The Bavarian-born Johann Simon Mayr (1763–1845) trained and made his career in Italy and thus ended up calling himself Giovanni Simone Mayr, or simply G. S. Mayr. He is best known for having been composition teacher to Giuseppe Donizetti.

Robin Tritschler and Julius Drake open
Wigmore Hall's 2017/18 season

It must be a Director’s nightmare. After all the months of planning, co-ordinating and facilitating, you are approaching the opening night of a new concert season, at which one of the world’s leading baritones is due to perform, accompanied by a pianist who is one of the world’s leading chamber musicians. And, then, appendicitis strikes. You have 24 hours to find a replacement vocal soloist or else the expectant patrons will be disappointed.

The Opera Box at the Brunel Museum

The courtly palace may have been opera’s first home but nowadays it gets out and about, popping up in tram-sheds, car-parks, night-clubs, on the beach, even under canal bridges. So, I wasn’t that surprised to find myself following The Opera Box down the shaft of Isambard Kingdom Brunel’s Thames Tunnel at Rotherhithe for a double bill which brought together the gothic and the farcical.

Proms at Wiltons: Eight Songs for a Mad King

It’s hard to imagine that Peter Maxwell Davies’ dramatic monologue, Eight Songs for a Mad King, can bear, or needs, any further contextualisation or intensification, so traumatic is its depiction - part public history, part private drama - of the descent into madness of King George III. It is a painful exposure of the fracture which separates the Sovereign King from the human mortal.

OPERA TODAY ARCHIVES »

Reviews

21 Mar 2017

Brahms A German Requiem, Fabio Luisi, Barbican London

Fabio Luisi conducted the London Symphony Orchestra in Brahms A German Requiem op 45 and Schubert, Symphony no 8 in B minor D759 ("Unfinished").at the Barbican Hall, London.

Schubert:Symphony no 8 "The Unfinished", Brahms A German Requiem, Fabio Luisi, London Symphony Orchestra, London Symphony Chorus, Simon Keenlyside, Julia Kleiter, Barbican Hall London, 19th March 2017

A review by Anne Ozorio

Johannes Brahms

 

The Barbican Centre is built over the remains of a much older London, which still exists in hidden corners. During the week, the metropolis is manic, but on a Sunday night, a quiet calm descends, and once more you can feel the presence of the past amid the high tech towers and traffic. Under the Barbican Hall itself was Three Herring Court, where my companion's ancestors lived in extreme poverty. An atmospheric way in which to experience Brahms German Requiem, which commemorates the endurance of the human spirit across boundaries of time and place. Not for nothing did Brahms blend together verses from the Old and New Testaments, evidence of an upbringing steeped in North German Lutheran tradition, even though he rejected conventional piety, and lived much of his life in staunchly Catholic Vienna. .

The voices of the London Symphony Chorus rose beautifully from the hushed opening chords. "Selig sind, die da Lied tragen", for those who go forth weeping bearing precious seed will return "Mit Freuden und bringen ihre Garben". Death is a not an end, but a process. With Sir Simon Rattle as Music Director of the LSO, Londoners get another advantage : Simon Halsey, Rattle's choral counterpart through the years at Birmingham and in Berlin. The LSO Chorus sounded luminous, voices carefully blended. If anything, the LSO Chorus sounded even richer in the second movement Denn alles Fleisch es ist wie Gras though this brought the orchestra to the fore. The "march" theme was particularly well defined, with a good sense of surge underlying the solemn, deliberate pace, so when the lyrical motif appeared, it suggested light and hope. The fanfare at the end of the movement was understated but confident.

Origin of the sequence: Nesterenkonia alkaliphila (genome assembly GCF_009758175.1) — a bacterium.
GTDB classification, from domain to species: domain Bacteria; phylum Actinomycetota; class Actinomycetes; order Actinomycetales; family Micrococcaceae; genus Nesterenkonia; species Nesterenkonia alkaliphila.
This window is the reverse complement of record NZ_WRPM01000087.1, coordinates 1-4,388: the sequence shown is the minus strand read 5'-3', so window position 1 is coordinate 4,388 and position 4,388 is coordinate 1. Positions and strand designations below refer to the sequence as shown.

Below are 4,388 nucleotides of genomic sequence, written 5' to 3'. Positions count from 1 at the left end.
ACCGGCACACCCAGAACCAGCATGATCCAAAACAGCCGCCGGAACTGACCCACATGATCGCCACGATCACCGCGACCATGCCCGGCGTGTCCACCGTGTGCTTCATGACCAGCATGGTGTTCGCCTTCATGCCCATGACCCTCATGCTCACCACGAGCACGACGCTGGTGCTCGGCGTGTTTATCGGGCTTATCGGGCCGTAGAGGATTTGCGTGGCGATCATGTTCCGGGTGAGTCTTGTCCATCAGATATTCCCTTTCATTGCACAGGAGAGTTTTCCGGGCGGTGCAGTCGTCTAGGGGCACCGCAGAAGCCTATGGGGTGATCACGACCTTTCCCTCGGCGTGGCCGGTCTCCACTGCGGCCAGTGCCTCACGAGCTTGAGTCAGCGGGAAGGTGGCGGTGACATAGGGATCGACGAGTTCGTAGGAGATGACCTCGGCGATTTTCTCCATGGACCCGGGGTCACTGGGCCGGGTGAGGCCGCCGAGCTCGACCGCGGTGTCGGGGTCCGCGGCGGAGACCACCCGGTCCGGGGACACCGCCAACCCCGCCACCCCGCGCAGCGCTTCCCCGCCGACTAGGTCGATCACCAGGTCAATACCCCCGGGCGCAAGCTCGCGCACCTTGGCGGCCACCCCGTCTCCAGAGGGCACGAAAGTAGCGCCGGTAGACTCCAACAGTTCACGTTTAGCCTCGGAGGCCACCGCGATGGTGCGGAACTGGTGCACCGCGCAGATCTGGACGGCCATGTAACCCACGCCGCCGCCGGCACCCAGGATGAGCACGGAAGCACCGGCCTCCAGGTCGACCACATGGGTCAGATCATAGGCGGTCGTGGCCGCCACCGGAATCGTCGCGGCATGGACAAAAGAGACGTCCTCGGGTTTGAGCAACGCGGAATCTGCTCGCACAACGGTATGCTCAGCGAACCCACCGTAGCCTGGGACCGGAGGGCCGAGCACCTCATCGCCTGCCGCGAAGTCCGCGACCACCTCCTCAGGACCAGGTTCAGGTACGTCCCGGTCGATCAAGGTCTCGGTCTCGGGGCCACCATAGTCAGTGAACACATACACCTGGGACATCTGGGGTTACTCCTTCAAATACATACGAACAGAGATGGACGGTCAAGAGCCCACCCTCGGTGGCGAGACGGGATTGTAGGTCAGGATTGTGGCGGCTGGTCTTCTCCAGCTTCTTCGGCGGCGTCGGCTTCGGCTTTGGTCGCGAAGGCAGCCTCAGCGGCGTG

Simon Keenlyside sang the baritone part, which he has taken many times before. Experience showed. Brahms quotes Psalm 9 (verses 4 to 7), where a man contemplates his fate : humility is of the essence, surrounded as he is by the tumult in the orchestra. Yet the assured, unforced timbre of Keenlyside's singing highlighted the inner strength that comes from faith, whatever the source of that faith. When the chorus joined in, the protagonist was no longer alone, in every sense. Perhaps for this reason the song with soprano (Julia Kleiter) Ihr habt nun Traurigkeit was added, for it is a moment of illumination, before the mood turns sombre yet again. The solemn processional of the second movement echoes in the sixth. Forceful chords from the orchestra, and a blazing fanfare of brass, strings and percussion, and the chorus in full swell , for momentous changes are to come. The trumpets rang out, as in the Book of Revelation, a trumpet will herald the End of Time, when the dead of past ages will be raised to life again. Keenlyside's voice rang out "Wir werden verwandelt werden" and the chorus entered, forcefully "Hölle, wo ist dein Sieg!" A thunderous finale, after which it took some moments to recover.

Fabio Luisi and the London Symphony Orchestra were impressive, and their Schubert Symphony no 8 was excellent, well poised and stylish. But the full honours went to the London Symphony Chorus, for Brahms's German Requiem is one of the high points in the choral repertoire. "Selig sind die Toten.....daß sie ruhen von ihrer Arbeit". Rich, fulsome playing from the LSO, luminous singing from the LSO Chorus. The German Requiem concluded in transcendance.

Anne Ozorio

Send to a friend

Send a link to this article to a friend with an optional message.

Friend's Email Address: (required)

Your Email Address: (required)

Message (optional):